Go to the finance ministry or central bank of any number of emerging economies -- think Brazil, Indonesia, South Africa -- and you'll hear a common refrain: The Federal Reserve is making our jobs really hard.

There is a widely held view that by printing trillions of dollars and keeping U.S. interest rates near zero, the Fed is essentially creating hard-to-manage bubbles across the developing world. The logic goes like this: Investors feel like they can't earn any return on U.S. Treasury bonds, because the Fed is buying them all up and depressing interest rates, so they must turn to assets in Mexico or Turkey or wherever, creating a gush of hot money into those countries that threatens to unravel as soon as the Fed relents.

But what is the view inside the Fed of this theory? We have the most thorough take on it to date Monday, via a new speech by Governor Jerome Powell at the San Francisco Fed's Asia Economic Policy Conference.

In short, it boils down to this: Yeah, we know that our actions create some challenges for you guys. But mostly you need to look in the mirror, Mr. and Ms. Emerging Markets.

Of course, Powell is more polite than that. But here's how his argument breaks down.

First, he argues that if U.S. interest rate policy were the dominant driver of flows into emerging economies, then money flowing into those nations would predictably rise whenever the gap between emerging market interest rates and U.S. interest rates rises, and fall when it falls. As Powell puts it, "at times, this is indeed the case: From mid-2009 to early 2011, the interest rate differential and EME capital inflows rose together. But the overall relationship is not particularly tight. In early 2007, capital flows to EMEs were quite strong even with a low interest rate differential. And in mid-2011, capital inflows stepped down even as the interest rate differential remained elevated . . . the lack of a tight relationship between capital flows and interest rates suggests that other factors also have been important."

What are those other factors driving the gush of money into emerging economies? One is simply their superior growth rates over the last decade. Of course people want to invest in fast-growing economies. This chart shows the relationship between growth rates and capital inflows:

And a related factor driving the ups and downs of capital flowing into these countries is the overall sense of risk among investors. When the financial world seems about to implode, like in the fall of 2008, they pull money out of the "risky" emerging markets, and when things seem benign, they're more likely to pour money in.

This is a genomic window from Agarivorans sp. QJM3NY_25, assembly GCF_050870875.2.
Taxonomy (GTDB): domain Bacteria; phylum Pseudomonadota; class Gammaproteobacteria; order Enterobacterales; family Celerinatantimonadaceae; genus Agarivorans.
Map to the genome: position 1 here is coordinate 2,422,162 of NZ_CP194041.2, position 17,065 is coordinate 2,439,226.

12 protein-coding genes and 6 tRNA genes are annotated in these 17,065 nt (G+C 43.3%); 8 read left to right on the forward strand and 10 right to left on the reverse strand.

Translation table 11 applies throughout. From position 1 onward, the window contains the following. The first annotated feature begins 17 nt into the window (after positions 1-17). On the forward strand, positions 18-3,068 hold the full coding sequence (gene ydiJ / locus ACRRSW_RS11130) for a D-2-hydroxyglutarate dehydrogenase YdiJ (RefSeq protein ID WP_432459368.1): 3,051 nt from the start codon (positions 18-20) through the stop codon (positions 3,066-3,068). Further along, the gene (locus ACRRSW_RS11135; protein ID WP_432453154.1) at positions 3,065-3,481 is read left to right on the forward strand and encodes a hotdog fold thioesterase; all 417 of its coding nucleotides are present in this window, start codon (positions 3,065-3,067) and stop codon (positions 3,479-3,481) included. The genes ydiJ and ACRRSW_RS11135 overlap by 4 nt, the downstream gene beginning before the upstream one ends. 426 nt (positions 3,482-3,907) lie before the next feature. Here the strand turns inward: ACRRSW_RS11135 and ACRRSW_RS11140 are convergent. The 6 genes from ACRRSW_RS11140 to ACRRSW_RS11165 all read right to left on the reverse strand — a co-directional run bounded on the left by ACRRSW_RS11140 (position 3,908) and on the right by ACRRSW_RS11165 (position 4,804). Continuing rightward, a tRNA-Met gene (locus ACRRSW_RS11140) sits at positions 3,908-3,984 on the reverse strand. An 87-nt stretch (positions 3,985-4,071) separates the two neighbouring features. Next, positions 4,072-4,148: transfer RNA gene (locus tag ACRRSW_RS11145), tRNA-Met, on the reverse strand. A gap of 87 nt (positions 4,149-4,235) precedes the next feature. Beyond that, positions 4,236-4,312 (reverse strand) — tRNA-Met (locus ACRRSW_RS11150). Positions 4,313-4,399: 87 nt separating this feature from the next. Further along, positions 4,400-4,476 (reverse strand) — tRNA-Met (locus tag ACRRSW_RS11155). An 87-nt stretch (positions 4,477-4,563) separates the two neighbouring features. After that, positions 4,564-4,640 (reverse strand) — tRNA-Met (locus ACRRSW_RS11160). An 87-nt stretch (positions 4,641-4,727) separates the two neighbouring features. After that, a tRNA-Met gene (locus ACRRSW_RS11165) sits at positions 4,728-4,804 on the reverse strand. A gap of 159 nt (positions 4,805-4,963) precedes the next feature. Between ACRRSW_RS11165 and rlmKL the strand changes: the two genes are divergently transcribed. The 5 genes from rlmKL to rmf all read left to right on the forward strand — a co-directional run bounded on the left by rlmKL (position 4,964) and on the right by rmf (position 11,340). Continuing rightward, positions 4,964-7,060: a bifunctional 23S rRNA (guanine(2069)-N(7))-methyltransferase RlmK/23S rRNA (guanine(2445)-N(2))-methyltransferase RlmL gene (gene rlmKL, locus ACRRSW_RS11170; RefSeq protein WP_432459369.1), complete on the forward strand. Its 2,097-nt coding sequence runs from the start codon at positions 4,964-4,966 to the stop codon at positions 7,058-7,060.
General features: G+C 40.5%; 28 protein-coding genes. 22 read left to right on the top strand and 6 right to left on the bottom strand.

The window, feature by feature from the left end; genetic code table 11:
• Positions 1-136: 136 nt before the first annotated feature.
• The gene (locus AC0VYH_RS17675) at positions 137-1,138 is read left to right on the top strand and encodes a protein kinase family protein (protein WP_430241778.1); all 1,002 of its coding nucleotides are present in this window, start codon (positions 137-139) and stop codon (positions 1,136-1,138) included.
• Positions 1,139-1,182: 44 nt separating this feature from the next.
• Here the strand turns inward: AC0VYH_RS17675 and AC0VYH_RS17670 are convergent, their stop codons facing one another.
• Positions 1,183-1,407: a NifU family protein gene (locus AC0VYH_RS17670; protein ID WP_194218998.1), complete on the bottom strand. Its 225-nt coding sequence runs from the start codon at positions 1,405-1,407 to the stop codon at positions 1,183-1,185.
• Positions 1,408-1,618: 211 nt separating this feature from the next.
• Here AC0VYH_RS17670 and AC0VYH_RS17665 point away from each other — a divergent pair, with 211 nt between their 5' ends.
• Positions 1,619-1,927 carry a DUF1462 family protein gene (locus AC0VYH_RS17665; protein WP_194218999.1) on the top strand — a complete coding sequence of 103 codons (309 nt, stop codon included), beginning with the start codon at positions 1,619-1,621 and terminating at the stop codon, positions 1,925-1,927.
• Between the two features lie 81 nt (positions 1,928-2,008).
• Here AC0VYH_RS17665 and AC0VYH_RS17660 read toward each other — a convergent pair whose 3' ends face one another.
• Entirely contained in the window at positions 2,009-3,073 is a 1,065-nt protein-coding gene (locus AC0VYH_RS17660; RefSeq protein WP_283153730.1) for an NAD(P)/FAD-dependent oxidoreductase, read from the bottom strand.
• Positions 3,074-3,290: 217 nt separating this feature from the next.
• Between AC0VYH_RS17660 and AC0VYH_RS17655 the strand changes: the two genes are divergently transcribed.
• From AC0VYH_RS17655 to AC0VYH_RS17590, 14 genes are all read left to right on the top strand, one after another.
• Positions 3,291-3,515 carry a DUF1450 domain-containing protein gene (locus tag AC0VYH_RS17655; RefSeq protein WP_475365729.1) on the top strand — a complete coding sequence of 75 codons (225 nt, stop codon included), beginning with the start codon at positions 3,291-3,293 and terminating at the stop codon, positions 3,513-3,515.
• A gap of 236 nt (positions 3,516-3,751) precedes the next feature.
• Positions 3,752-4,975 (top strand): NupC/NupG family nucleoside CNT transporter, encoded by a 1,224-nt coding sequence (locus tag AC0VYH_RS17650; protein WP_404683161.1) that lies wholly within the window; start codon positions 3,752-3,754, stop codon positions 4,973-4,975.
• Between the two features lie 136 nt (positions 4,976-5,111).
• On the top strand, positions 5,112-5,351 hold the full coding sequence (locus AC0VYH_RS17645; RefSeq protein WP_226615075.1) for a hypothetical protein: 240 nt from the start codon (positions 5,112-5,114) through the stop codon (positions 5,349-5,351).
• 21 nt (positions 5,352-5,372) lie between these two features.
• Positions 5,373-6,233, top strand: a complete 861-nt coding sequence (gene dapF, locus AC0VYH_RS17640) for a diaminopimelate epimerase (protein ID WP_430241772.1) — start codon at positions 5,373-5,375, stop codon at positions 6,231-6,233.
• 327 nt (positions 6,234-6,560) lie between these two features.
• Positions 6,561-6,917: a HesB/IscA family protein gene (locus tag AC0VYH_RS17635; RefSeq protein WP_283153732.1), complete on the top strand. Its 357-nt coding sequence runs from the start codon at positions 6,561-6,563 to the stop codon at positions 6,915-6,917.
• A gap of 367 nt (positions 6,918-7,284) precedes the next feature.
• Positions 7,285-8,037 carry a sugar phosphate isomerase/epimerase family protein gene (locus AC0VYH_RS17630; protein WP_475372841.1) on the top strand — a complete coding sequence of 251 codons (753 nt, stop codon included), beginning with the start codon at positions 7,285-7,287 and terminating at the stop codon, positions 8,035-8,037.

That's what the chart below shows. The Vix is a measure of expected U.S. stock market volatility in options markets. It correlates remarkably well with emerging market capital inflows.

So Powell is arguing that while the Fed's interventionism does have an impact on the emerging economies, broader factors of market psychology and the real economy are driving the train.

And finally, Powell argues against the notion that these capital inflows that emerging markets face are a uniform negative for them. A common criticism is that an inflow of investment dollars drives up the value of currencies in the emerging world, making their exports less competitive and damaging domestic growth.

Fair enough, Powell says, but you also have to weigh that against stronger U.S. demand caused by the Fed's easy money policies. Yes, a Thailand or Malaysia might have a stronger baht or ringgit due to Fed interest rate cuts. But they also have more demand for their products from American consumers.

"Even if advanced economy monetary policies were to put upward pressure on [emerging market] currencies," Powell said, "the consequent drag on their exports must be weighed against the positive effects of stronger demand in the advanced economies. According to simulations of the Federal Reserve Board's econometric models of the global economy, these two effects roughly offset each other."

Powell's view, which seems to be widely held in the Fed system, boils down to this: We get it, friends in the developing world. And we're watching it. But we don't think we're the major drivers of the hot money you're trying to grapple with.